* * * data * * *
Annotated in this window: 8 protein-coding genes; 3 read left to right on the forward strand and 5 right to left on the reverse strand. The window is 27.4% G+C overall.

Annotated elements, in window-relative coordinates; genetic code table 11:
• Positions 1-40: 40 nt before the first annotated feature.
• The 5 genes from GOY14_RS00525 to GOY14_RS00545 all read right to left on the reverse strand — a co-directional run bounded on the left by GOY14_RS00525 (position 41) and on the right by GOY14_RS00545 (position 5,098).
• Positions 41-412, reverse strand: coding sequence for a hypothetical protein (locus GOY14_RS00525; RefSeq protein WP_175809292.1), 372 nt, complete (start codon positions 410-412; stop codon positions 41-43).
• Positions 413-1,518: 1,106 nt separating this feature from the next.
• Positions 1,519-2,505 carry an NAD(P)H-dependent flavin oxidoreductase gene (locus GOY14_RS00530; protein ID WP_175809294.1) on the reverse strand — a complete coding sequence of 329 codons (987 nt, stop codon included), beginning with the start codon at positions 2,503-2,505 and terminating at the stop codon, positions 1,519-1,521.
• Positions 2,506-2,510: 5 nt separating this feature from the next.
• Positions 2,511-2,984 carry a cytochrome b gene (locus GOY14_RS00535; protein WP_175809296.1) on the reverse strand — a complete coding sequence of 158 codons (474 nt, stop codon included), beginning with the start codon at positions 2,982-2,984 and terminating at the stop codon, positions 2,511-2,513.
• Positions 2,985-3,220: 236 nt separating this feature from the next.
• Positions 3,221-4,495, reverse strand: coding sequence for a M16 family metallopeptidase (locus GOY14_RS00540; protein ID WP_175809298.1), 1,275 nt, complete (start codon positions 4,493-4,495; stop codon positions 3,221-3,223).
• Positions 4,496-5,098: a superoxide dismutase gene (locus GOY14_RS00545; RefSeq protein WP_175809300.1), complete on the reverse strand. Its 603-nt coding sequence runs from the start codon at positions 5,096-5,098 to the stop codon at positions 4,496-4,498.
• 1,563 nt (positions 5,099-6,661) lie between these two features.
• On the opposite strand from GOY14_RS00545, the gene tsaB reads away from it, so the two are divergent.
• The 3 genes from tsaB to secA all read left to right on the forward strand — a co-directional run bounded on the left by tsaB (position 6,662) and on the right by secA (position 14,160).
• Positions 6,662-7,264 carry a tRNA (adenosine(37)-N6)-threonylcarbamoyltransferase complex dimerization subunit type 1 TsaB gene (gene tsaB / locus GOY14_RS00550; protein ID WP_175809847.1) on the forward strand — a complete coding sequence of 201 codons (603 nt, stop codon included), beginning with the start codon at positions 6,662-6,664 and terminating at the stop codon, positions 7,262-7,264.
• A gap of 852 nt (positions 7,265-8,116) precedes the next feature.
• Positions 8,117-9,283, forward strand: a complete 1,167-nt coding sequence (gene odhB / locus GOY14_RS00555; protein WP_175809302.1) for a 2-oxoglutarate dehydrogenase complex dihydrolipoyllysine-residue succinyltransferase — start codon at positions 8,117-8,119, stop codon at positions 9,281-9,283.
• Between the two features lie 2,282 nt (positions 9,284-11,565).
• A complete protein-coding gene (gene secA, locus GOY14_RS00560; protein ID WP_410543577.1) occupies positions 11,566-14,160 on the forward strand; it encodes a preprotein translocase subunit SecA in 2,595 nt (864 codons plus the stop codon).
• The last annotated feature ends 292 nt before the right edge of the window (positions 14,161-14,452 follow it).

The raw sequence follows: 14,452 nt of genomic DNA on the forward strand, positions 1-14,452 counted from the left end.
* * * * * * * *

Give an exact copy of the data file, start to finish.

Annotated in this window: 8 protein-coding genes; 3 read left to right on the forward strand and 5 right to left on the reverse strand. The window is 27.4% G+C overall.

Annotated elements, in window-relative coordinates; genetic code table 11:
• Positions 1-40: 40 nt before the first annotated feature.
• The 5 genes from GOY14_RS00525 to GOY14_RS00545 all read right to left on the reverse strand — a co-directional run bounded on the left by GOY14_RS00525 (position 41) and on the right by GOY14_RS00545 (position 5,098).
• Positions 41-412, reverse strand: coding sequence for a hypothetical protein (locus GOY14_RS00525; RefSeq protein WP_175809292.1), 372 nt, complete (start codon positions 410-412; stop codon positions 41-43).
• Positions 413-1,518: 1,106 nt separating this feature from the next.
• Positions 1,519-2,505 carry an NAD(P)H-dependent flavin oxidoreductase gene (locus GOY14_RS00530; protein ID WP_175809294.1) on the reverse strand — a complete coding sequence of 329 codons (987 nt, stop codon included), beginning with the start codon at positions 2,503-2,505 and terminating at the stop codon, positions 1,519-1,521.
• Positions 2,506-2,510: 5 nt separating this feature from the next.
• Positions 2,511-2,984 carry a cytochrome b gene (locus GOY14_RS00535; protein WP_175809296.1) on the reverse strand — a complete coding sequence of 158 codons (474 nt, stop codon included), beginning with the start codon at positions 2,982-2,984 and terminating at the stop codon, positions 2,511-2,513.
• Positions 2,985-3,220: 236 nt separating this feature from the next.
• Positions 3,221-4,495, reverse strand: coding sequence for a M16 family metallopeptidase (locus GOY14_RS00540; protein ID WP_175809298.1), 1,275 nt, complete (start codon positions 4,493-4,495; stop codon positions 3,221-3,223).
• Positions 4,496-5,098: a superoxide dismutase gene (locus GOY14_RS00545; RefSeq protein WP_175809300.1), complete on the reverse strand. Its 603-nt coding sequence runs from the start codon at positions 5,096-5,098 to the stop codon at positions 4,496-4,498.
• 1,563 nt (positions 5,099-6,661) lie between these two features.
• On the opposite strand from GOY14_RS00545, the gene tsaB reads away from it, so the two are divergent.
• The 3 genes from tsaB to secA all read left to right on the forward strand — a co-directional run bounded on the left by tsaB (position 6,662) and on the right by secA (position 14,160).
• Positions 6,662-7,264 carry a tRNA (adenosine(37)-N6)-threonylcarbamoyltransferase complex dimerization subunit type 1 TsaB gene (gene tsaB / locus GOY14_RS00550; protein ID WP_175809847.1) on the forward strand — a complete coding sequence of 201 codons (603 nt, stop codon included), beginning with the start codon at positions 6,662-6,664 and terminating at the stop codon, positions 7,262-7,264.
• A gap of 852 nt (positions 7,265-8,116) precedes the next feature.
• Positions 8,117-9,283, forward strand: a complete 1,167-nt coding sequence (gene odhB / locus GOY14_RS00555; protein WP_175809302.1) for a 2-oxoglutarate dehydrogenase complex dihydrolipoyllysine-residue succinyltransferase — start codon at positions 8,117-8,119, stop codon at positions 9,281-9,283.
• Between the two features lie 2,282 nt (positions 9,284-11,565).
• A complete protein-coding gene (gene secA, locus GOY14_RS00560; protein ID WP_410543577.1) occupies positions 11,566-14,160 on the forward strand; it encodes a preprotein translocase subunit SecA in 2,595 nt (864 codons plus the stop codon).
• The last annotated feature ends 292 nt before the right edge of the window (positions 14,161-14,452 follow it).

The raw sequence follows: 14,452 nt of genomic DNA on the forward strand, positions 1-14,452 counted from the left end.